The Parable of the Two Sons

“What do you think? A man had two sons; he went to the first and said, ‘Son, go and work in the vineyard today.’ He answered, ‘I will not’; but later he changed his mind and went. The father went to the second and said the same; and he answered, ‘I will go, sire’, but he did not go. Which of the two did the will of his father?” They said, “The first.” Jesus said to them, “Truly I tell you, the tax collectors and the prostitutes are going into the kingdom of God ahead of you. For John came to you in the way of righteousness and you did not believe him, but the tax collectors and the prostitutes believed him; and even after you saw it, you did not change your minds and believe him.

This is an extract from a reflection from Bible Alive for the 26th Sunday 27th September and the above Gospel reading

The message of the parable of the Two Sons can be boiled down to the phrase ‘actions speak louder than words’ (but words and actions would have pleased the father more). We profess our faith and say ‘yes’ at Sunday Mass, but do we live out our faith in our daily lives? Modern Western society likes to try and remove religion and faith from affairs of state and day-to-day living. St John Henry Newman taught that there can be no separation between what we believe and the way we live our lives. Neither of the two sons responds well to their father in today’s reading. One says ‘no’, but then has the strength of character to change his mind and do what he knows is right. The other pays lip-service to his father, but doesn’t do his will.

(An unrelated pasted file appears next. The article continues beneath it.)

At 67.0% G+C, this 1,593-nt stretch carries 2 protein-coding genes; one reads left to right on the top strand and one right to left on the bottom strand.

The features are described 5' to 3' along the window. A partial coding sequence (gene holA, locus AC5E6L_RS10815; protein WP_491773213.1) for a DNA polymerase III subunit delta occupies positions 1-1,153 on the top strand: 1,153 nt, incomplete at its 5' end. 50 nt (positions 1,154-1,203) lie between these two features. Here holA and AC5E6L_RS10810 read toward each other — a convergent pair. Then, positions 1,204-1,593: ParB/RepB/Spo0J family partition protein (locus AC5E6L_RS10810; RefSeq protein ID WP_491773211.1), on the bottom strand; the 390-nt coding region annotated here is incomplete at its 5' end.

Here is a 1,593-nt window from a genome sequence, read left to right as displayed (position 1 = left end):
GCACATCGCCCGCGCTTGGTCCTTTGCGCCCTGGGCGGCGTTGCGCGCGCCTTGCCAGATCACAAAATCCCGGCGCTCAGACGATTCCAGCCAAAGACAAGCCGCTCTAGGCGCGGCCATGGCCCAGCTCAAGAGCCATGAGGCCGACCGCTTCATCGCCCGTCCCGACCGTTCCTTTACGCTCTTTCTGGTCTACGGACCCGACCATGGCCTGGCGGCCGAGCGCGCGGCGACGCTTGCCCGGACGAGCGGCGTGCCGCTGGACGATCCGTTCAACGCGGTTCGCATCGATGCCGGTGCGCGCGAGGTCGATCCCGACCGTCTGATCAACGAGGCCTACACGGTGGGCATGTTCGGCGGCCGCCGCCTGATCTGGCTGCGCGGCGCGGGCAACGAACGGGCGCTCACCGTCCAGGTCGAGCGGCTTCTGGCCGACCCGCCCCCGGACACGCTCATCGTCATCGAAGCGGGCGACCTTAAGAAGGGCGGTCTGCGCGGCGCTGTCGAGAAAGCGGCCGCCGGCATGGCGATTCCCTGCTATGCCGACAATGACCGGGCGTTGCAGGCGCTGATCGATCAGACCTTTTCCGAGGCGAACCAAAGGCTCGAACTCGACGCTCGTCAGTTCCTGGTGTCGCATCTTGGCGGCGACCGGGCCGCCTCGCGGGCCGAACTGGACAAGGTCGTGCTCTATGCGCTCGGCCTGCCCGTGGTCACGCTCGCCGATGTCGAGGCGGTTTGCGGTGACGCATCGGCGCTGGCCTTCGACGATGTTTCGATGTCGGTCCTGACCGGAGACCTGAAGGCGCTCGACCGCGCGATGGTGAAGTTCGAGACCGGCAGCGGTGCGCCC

Dear Jesus, give us courage to respond to your call and challenge. Help us to make a positive contribution to society in your name. Amen

Seeds of God’s Word

Taken from Bible Alive September 19th (

The potential within a seed for new life is one of nature’s miracles. Seemingly small and insignificant in itself, it contains all that is necessry to produce a plant, flower or crop. Jesus compares the word of God to a seed. So how does it cause new life to grow within us? Just as a seed brings a whole new order of life to the soil, so God, through his word and his Spirit, enters into a conversation with us that changes us within. ‘In the sacred books the Father who is in heaven comes lovingly to meet his children and talks with them’ (Dei verbum 21).

Jesus said: ‘my words will not pass away’ (Luke 21:33). He is in glory in heaven, but through the Holy Spirit he continues to speak to us. ‘These things I have spoken to you, while I am still with you. But the Counsellor, the Holy Spirit…will teach you all things, and bring to your remembrance all that I have said to you’ (John 14:25). Jesus’ word has the power to change us as it changed the disciples. But he warns us that there is a battle, that we need to strive to be good soil. Which type of soil are we? Do we resist or welcome the seed of his word? We are called to accept the word, to grow, to choose life. ‘Receive with meekness the implanted word, which is able to save your souls’ (Jas 1:21).